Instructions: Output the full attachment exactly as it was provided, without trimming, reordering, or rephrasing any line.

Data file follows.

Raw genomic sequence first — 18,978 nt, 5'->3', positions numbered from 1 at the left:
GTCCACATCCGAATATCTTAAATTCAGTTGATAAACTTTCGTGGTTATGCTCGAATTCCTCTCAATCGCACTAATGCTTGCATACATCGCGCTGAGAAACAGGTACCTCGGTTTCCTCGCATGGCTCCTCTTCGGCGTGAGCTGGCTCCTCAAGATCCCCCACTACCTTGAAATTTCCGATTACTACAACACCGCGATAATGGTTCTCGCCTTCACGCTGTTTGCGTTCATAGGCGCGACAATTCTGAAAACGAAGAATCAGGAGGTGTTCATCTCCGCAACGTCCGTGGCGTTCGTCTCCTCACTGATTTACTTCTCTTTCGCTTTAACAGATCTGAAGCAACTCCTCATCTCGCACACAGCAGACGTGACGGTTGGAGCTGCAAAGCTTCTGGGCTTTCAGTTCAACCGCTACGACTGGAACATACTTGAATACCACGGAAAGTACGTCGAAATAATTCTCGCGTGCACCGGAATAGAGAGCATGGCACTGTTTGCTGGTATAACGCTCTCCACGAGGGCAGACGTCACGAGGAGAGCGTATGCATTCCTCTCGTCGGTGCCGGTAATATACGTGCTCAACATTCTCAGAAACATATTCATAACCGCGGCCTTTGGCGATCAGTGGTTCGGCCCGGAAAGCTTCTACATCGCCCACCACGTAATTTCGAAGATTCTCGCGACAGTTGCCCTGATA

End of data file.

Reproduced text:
Raw genomic sequence first — 18,978 nt, 5'->3', positions numbered from 1 at the left:
GTCCACATCCGAATATCTTAAATTCAGTTGATAAACTTTCGTGGTTATGCTCGAATTCCTCTCAATCGCACTAATGCTTGCATACATCGCGCTGAGAAACAGGTACCTCGGTTTCCTCGCATGGCTCCTCTTCGGCGTGAGCTGGCTCCTCAAGATCCCCCACTACCTTGAAATTTCCGATTACTACAACACCGCGATAATGGTTCTCGCCTTCACGCTGTTTGCGTTCATAGGCGCGACAATTCTGAAAACGAAGAATCAGGAGGTGTTCATCTCCGCAACGTCCGTGGCGTTCGTCTCCTCACTGATTTACTTCTCTTTCGCTTTAACAGATCTGAAGCAACTCCTCATCTCGCACACAGCAGACGTGACGGTTGGAGCTGCAAAGCTTCTGGGCTTTCAGTTCAACCGCTACGACTGGAACATACTTGAATACCACGGAAAGTACGTCGAAATAATTCTCGCGTGCACCGGAATAGAGAGCATGGCACTGTTTGCTGGTATAACGCTCTCCACGAGGGCAGACGTCACGAGGAGAGCGTATGCATTCCTCTCGTCGGTGCCGGTAATATACGTGCTCAACATTCTCAGAAACATATTCATAACCGCGGCCTTTGGCGATCAGTGGTTCGGCCCGGAAAGCTTCTACATCGCCCACCACGTAATTTCGAAGATTCTCGCGACAGTTGCCCTGATA